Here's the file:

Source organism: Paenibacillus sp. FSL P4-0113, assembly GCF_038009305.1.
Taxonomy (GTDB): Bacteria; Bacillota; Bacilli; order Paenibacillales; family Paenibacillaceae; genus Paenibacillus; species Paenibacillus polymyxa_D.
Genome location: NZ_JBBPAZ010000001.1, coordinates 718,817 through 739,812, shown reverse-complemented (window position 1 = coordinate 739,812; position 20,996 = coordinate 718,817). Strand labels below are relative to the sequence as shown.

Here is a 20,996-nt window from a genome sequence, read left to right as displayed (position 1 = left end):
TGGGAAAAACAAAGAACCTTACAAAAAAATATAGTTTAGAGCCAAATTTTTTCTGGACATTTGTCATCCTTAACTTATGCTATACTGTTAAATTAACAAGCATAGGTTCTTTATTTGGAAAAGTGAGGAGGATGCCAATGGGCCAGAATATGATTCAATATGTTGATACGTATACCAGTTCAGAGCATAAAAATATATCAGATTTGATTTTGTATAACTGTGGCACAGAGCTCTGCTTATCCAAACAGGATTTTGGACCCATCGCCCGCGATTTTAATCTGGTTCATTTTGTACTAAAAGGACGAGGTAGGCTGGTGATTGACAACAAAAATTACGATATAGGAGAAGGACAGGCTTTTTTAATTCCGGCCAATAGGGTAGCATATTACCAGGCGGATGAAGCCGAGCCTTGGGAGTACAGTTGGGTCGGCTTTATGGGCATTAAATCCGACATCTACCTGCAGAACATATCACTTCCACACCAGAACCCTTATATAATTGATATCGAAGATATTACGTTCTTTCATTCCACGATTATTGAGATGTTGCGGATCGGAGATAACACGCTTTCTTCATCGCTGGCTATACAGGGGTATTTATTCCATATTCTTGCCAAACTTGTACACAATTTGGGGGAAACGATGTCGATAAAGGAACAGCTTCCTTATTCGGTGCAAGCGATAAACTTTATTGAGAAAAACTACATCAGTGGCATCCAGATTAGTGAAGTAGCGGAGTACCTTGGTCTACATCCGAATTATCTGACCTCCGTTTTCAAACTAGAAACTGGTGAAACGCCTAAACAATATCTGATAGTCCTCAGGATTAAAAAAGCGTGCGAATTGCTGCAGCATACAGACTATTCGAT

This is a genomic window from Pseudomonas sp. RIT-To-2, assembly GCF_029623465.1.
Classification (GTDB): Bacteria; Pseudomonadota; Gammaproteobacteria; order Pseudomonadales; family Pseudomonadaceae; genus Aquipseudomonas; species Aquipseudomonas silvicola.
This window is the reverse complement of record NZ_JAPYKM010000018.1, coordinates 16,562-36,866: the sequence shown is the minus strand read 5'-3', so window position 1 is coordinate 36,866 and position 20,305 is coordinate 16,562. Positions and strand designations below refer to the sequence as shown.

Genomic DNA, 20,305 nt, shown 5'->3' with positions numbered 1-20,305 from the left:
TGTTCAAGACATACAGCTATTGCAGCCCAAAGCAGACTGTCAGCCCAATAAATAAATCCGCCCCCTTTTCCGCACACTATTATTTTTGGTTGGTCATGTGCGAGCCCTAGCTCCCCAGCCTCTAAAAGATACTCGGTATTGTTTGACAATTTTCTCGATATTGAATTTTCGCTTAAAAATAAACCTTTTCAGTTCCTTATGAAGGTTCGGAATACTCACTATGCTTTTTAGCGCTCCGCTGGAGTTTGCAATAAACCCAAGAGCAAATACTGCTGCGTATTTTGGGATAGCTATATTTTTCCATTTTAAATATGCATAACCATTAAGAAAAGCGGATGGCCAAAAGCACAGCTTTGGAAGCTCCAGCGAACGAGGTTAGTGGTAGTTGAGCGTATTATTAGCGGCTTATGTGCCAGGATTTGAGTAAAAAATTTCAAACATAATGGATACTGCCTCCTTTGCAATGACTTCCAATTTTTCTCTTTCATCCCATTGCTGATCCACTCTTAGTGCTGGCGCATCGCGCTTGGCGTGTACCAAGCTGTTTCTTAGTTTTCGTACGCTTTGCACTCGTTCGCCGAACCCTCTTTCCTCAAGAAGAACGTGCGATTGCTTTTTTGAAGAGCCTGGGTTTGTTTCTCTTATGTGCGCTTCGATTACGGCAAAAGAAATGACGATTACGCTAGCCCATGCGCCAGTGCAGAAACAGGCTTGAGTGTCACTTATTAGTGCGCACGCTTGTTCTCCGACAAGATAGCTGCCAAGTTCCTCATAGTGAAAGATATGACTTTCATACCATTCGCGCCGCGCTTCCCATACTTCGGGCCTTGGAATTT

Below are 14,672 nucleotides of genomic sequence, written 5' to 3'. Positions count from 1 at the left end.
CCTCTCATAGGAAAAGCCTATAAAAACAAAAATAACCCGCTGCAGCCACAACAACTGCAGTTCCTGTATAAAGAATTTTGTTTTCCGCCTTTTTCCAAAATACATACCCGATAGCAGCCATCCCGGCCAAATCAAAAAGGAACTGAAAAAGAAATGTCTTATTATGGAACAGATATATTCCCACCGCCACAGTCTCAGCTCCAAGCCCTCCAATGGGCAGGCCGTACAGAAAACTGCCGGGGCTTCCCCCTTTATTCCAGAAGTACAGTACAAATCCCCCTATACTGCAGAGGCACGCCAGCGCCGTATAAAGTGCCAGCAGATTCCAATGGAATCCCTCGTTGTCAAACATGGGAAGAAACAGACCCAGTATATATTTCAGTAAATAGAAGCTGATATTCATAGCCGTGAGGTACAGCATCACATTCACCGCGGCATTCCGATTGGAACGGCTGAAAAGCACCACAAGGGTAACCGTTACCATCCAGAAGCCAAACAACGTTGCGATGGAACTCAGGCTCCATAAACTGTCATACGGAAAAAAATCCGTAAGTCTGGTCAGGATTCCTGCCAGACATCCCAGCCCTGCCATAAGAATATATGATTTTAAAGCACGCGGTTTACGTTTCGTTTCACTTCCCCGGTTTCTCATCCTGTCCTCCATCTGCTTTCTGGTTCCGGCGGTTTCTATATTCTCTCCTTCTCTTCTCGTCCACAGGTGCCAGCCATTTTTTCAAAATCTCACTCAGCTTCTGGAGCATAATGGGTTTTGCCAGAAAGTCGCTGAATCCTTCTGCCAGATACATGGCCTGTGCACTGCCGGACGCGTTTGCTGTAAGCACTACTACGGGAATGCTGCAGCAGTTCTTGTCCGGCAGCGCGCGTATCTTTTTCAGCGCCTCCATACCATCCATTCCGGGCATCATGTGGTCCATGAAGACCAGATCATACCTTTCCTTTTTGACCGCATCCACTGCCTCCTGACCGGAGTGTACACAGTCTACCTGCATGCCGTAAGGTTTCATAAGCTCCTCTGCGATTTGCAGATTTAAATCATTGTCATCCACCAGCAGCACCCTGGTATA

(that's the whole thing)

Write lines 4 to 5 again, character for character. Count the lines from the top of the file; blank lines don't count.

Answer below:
Here is a 20,996-nt window from a genome sequence, read left to right as displayed (position 1 = left end):
TGGGAAAAACAAAGAACCTTACAAAAAAATATAGTTTAGAGCCAAATTTTTTCTGGACATTTGTCATCCTTAACTTATGCTATACTGTTAAATTAACAAGCATAGGTTCTTTATTTGGAAAAGTGAGGAGGATGCCAATGGGCCAGAATATGATTCAATATGTTGATACGTATACCAGTTCAGAGCATAAAAATATATCAGATTTGATTTTGTATAACTGTGGCACAGAGCTCTGCTTATCCAAACAGGATTTTGGACCCATCGCCCGCGATTTTAATCTGGTTCATTTTGTACTAAAAGGACGAGGTAGGCTGGTGATTGACAACAAAAATTACGATATAGGAGAAGGACAGGCTTTTTTAATTCCGGCCAATAGGGTAGCATATTACCAGGCGGATGAAGCCGAGCCTTGGGAGTACAGTTGGGTCGGCTTTATGGGCATTAAATCCGACATCTACCTGCAGAACATATCACTTCCACACCAGAACCCTTATATAATTGATATCGAAGATATTACGTTCTTTCATTCCACGATTATTGAGATGTTGCGGATCGGAGATAACACGCTTTCTTCATCGCTGGCTATACAGGGGTATTTATTCCATATTCTTGCCAAACTTGTACACAATTTGGGGGAAACGATGTCGATAAAGGAACAGCTTCCTTATTCGGTGCAAGCGATAAACTTTATTGAGAAAAACTACATCAGTGGCATCCAGATTAGTGAAGTAGCGGAGTACCTTGGTCTACATCCGAATTATCTGACCTCCGTTTTCAAACTAGAAACTGGTGAAACGCCTAAACAATATCTGATAGTCCTCAGGATTAAAAAAGCGTGCGAATTGCTGCAGCATACAGACTATTCGAT